Tuesday, July 31, 2007

Archaic Words

Okay, so I finished my book- "The Secrets Of The German War Office" by Armgaard Karl Graves, and save for the last few chapters it wasn't bad. Clearly the author was smitten with all things German (although he was Scottish), and as this was published at the outbreak of WWI, his predictions were laughably amiss. The bullshit factor and factual inaccuracy level was pretty high, but I think the "meat and potatoes" part of this tome were the stories he told that were detailed enough to be plausible. I'm inclined to think that he told the truth about a secret meeting of heads of state from the UK (Haldane, and Churchill), Germany (Wachter, and Kaiser Wilhelm) and Austria (von Auffenberg) at Taunus Hills in Schlangenbad. I'm inclined to believe this for a number of reasons, not limited to the fact that it would have been logistically possible, the relations between France and the UK were not as solid as outward diplomatic appearances would have suggested, it would seem consistent with the authors mysterious release from prison, and that this is one boast that he buttresses with physical evidence.

But that's not what I'm posting about.

The copy I have is the 6th printing (it was a minor phenomonon* at the time) and I was struck at the number of words used that I couldn't extemporaneously define. I submit the following (the links provide definitions- and if I've snarfed up any of the links, please let me know):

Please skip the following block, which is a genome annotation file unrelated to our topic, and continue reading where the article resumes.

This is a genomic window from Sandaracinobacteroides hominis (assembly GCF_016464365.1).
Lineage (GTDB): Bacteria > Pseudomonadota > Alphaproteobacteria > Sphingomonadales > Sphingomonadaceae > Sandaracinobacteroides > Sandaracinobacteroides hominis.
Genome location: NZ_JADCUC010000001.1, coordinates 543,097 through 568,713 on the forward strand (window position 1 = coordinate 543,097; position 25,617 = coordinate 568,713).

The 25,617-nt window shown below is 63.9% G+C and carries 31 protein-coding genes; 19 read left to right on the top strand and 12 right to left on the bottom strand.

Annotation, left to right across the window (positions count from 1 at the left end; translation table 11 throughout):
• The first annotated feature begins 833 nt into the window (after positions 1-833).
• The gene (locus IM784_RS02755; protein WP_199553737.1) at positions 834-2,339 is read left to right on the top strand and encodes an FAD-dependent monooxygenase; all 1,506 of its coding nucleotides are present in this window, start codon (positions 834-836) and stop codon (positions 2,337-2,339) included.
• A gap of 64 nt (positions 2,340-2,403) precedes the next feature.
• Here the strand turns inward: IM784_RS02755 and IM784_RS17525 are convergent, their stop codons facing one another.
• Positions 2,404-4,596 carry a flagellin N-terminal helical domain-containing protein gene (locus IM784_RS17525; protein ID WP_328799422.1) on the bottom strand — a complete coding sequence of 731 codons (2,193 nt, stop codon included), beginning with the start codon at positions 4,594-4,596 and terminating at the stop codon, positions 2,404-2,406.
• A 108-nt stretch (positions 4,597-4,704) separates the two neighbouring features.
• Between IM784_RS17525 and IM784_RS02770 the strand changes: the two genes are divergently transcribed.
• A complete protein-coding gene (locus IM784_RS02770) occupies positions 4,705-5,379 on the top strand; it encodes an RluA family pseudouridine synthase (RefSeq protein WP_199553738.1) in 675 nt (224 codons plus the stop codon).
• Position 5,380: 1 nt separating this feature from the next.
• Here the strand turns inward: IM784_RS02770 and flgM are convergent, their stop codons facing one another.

Acme - yes, really- not like on the Road Runner cartoons.
Appanage - not appendage
Parley- if you saw Pirates of the Caribbean, you're probably right on this one.

He was fond of using French terms and I never studied French, but I knew these: bon vivant, mondaines, gendarmes, and qui vive. I also knew that Albion is the ancient name for England, but I didn't know that Basutoland was the former name of Lesotho, and that Touareg (like the Volkswagen SUV) or Tuareg is the name of a group of Saharan Berbers. I can't imagine a VW Touareg being all that useful in the Sahara...

So, these are my newest words, and I'll try to drop them in often enough to befuddle the mouth-breathers with whom I invariably must converse. Incidentally, this book while surely out of print, is also apparently out of copyright, and is available online as a PDF file if you would like to read it- get it here (and that Project Gutenberg is some seriously cool shit.)

* See this



Blogger Lexcen said...

parvenu-A person who has suddenly risen to a higher economic status but has not gained social acceptance of others in that class
antecedents- Someone from whom you are descended (but usually more remote than a grandparent)
desultory- Marked by lack of definite plan or regularity or purpose; jumping from one thing to another
persiflage- light teasing
acme- The highest level or degree attainable; the highest stage of development
Odium - state of disgrace resulting from detestable behavior
appanage - Any customary and rightful perquisite appropriate to your station in life
portiere - A heavy curtain hung across a doorway
Legation- a permanent diplomatic position headed by a minister
parley- a negotiation between enemies
togs- clothing
foolscap - size of paper